With technology becoming more precise and people becoming more obsessed with using data to fine tune their workouts, the popularity of wearables continues to grow. While it appears that some degree of convergence is taking place, the perfect all-in-one device for the right price point continues to be elusive. Even for a mountain trail runner and self-proclaimed data geek that is loyal to my Garmin Fenix watch, I still find it to be overkill with some things and lacking in others, such as cross training activities like weight lifting and circuit training. For one, I HATE wearing heart rate straps. Second, my watch is really geared toward running-related activities, not those with less forward movement. It is for these reasons that I ultimately discovered the Mio Fuse. Initially, I was looking for something that was easy to use that would allow me to keep track of my heart rate without using a strap. After using it though, I found that I could get much more out of it. Let’s take a look…
In The Box
The Mio Fuse comes in a very small, eco-friendly package. It is usable within a couple minutes of taking it out the box after some quick configuration (through the Mio Go smart phone app). It also comes in two different sizes, based on your wrist size.
Price: $149, includes:
- USB Charger
I found the price of the watch to be comparable to other wearables on the market with similar functionality.
Look and Feel
The Mio Fuse is primarily black with an accent color (currently blue for the smaller version and red for the larger). It has a somewhat wider look to it, being about 1 1/4″ at its widest point. The band is rubberized, making it comfortable during active and everyday wear. I have worn it for several days without taking it off with no comfort issues. I did find that if I wear it too tight, the holes on the band do start to bother me wrist, but that is quickly resolved by adjusting the fit.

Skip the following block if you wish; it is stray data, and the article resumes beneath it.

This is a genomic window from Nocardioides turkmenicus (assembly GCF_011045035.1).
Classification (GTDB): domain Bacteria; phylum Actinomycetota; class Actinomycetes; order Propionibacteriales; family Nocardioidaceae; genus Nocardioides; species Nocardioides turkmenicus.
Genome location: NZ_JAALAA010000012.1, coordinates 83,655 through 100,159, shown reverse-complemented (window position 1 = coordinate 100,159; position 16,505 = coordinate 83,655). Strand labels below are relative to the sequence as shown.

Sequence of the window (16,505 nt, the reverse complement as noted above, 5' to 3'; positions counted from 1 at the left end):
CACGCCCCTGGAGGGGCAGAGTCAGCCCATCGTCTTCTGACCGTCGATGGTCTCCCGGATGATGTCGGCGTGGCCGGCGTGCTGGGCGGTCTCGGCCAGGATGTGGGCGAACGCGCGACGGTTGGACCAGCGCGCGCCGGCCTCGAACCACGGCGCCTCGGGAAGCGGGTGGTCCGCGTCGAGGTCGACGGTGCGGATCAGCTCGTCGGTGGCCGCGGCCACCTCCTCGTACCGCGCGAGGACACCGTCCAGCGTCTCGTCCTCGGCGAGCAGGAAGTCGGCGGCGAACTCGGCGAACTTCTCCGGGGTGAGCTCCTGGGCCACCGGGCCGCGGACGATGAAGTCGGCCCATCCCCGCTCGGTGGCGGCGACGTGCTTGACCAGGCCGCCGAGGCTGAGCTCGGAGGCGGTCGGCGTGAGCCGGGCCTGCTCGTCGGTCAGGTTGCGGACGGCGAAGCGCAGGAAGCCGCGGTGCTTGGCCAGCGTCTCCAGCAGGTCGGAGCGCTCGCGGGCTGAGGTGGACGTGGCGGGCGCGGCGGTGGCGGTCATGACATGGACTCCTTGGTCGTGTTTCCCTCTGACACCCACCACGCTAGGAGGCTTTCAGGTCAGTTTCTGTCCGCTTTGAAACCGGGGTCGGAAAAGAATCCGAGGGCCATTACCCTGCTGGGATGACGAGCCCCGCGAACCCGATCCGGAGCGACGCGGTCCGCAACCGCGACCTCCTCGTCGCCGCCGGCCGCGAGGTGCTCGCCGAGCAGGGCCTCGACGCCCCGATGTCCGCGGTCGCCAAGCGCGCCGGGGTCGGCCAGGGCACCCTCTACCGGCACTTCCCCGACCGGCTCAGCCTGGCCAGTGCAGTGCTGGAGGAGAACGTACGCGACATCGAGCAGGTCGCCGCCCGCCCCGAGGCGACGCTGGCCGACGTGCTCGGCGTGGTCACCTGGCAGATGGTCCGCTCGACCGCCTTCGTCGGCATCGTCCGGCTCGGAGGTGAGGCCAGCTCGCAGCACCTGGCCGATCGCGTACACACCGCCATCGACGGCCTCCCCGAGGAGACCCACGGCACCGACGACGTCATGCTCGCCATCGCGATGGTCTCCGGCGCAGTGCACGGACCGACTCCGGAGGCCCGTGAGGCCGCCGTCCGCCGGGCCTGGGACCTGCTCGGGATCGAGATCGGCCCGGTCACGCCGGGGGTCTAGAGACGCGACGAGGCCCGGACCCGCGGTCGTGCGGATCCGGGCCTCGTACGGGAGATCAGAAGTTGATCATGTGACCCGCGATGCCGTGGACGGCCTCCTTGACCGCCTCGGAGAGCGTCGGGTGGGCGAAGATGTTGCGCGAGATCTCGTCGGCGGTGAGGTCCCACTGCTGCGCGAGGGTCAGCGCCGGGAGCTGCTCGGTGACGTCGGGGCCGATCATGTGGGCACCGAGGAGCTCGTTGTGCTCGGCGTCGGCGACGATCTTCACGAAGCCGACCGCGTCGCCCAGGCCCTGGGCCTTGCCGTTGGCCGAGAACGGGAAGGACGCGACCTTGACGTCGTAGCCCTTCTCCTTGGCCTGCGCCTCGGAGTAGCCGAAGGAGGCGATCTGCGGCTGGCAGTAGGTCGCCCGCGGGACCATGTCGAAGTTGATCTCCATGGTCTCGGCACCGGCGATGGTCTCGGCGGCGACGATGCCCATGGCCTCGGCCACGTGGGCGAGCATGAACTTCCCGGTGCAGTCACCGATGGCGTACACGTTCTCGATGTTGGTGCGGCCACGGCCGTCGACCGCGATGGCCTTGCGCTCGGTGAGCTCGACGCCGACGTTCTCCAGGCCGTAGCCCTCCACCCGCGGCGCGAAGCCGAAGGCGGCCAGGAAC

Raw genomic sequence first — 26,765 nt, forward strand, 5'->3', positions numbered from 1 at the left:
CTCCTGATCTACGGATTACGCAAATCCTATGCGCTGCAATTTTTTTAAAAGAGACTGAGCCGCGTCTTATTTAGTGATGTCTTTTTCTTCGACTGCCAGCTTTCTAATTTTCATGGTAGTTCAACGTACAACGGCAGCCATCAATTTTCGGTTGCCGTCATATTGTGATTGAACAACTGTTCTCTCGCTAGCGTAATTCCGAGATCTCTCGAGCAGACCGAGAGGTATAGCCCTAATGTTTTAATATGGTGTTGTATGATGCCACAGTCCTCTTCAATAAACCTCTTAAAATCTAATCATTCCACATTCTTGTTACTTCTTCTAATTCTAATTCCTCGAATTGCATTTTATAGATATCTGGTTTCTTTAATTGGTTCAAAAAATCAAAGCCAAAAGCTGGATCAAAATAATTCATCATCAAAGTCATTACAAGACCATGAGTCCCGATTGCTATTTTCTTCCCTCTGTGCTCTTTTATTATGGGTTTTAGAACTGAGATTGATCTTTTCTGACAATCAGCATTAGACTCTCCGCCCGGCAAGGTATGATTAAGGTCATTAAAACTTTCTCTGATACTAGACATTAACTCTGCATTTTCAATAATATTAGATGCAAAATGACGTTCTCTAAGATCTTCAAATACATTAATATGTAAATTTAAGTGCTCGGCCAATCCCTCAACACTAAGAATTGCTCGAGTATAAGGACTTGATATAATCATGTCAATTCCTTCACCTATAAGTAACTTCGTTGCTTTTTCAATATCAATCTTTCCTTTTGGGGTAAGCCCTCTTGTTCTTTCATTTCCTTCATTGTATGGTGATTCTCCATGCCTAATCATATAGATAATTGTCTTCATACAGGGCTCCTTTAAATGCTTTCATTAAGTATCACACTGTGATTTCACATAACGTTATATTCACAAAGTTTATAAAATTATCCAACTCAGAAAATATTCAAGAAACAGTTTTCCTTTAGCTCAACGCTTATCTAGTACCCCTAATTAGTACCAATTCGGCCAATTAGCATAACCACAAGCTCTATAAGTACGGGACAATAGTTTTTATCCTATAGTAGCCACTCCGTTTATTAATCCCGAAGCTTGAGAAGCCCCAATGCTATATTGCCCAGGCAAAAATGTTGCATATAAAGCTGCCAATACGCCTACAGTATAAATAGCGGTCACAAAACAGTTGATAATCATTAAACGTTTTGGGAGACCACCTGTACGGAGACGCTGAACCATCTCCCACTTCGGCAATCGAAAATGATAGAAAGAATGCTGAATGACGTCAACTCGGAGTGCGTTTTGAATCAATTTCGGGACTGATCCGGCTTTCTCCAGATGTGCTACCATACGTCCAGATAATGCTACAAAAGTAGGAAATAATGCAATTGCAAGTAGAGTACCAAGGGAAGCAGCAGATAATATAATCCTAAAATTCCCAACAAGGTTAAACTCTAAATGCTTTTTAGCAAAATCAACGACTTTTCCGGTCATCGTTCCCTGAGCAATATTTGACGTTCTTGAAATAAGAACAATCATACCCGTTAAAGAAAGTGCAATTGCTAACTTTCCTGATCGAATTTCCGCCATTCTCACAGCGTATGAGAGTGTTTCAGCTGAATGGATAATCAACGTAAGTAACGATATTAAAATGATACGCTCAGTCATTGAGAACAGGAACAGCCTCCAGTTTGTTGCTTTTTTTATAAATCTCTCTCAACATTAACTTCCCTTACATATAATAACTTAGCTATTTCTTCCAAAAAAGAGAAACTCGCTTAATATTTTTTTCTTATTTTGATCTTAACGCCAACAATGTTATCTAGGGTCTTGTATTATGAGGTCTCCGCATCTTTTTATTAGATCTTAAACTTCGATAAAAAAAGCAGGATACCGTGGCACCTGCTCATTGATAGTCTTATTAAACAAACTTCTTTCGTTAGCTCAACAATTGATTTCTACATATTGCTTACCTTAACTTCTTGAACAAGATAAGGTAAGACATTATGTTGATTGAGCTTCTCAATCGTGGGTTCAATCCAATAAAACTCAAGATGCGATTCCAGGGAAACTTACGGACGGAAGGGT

The Mio Fuse offers a number of benefits, both from an activity tracker and heart rate monitor perspective.
- The key feature of Mio products are their ability to accurately track your heart rate through your wrist using a sensor on the underside of the device. YAY, NO STRAPS! In fact, Mio is a leading patent owner in this technology (many other brands actually use Mio technology). What’s more, I found the accuracy to be perfect. When wearing my heart rate strap at the same time, the numbers to be nearly identical, with the strap being more flaky at times than the Fuse.
- Activity tracker and workout modes allow you to track your key stats. This allows you to use the device all day. The HR sensor only functions in workout mode, which allows you to Maximize battery life. Stats, such as distance and pace are calculated using an internal accelerometer, all based on your movement throughout the day.
- Touch activated buttons on the Fuse allow you to quickly cycle through your data. Key information includes:
- Steps (in activity mode)
- Heart Rate (in workout mode)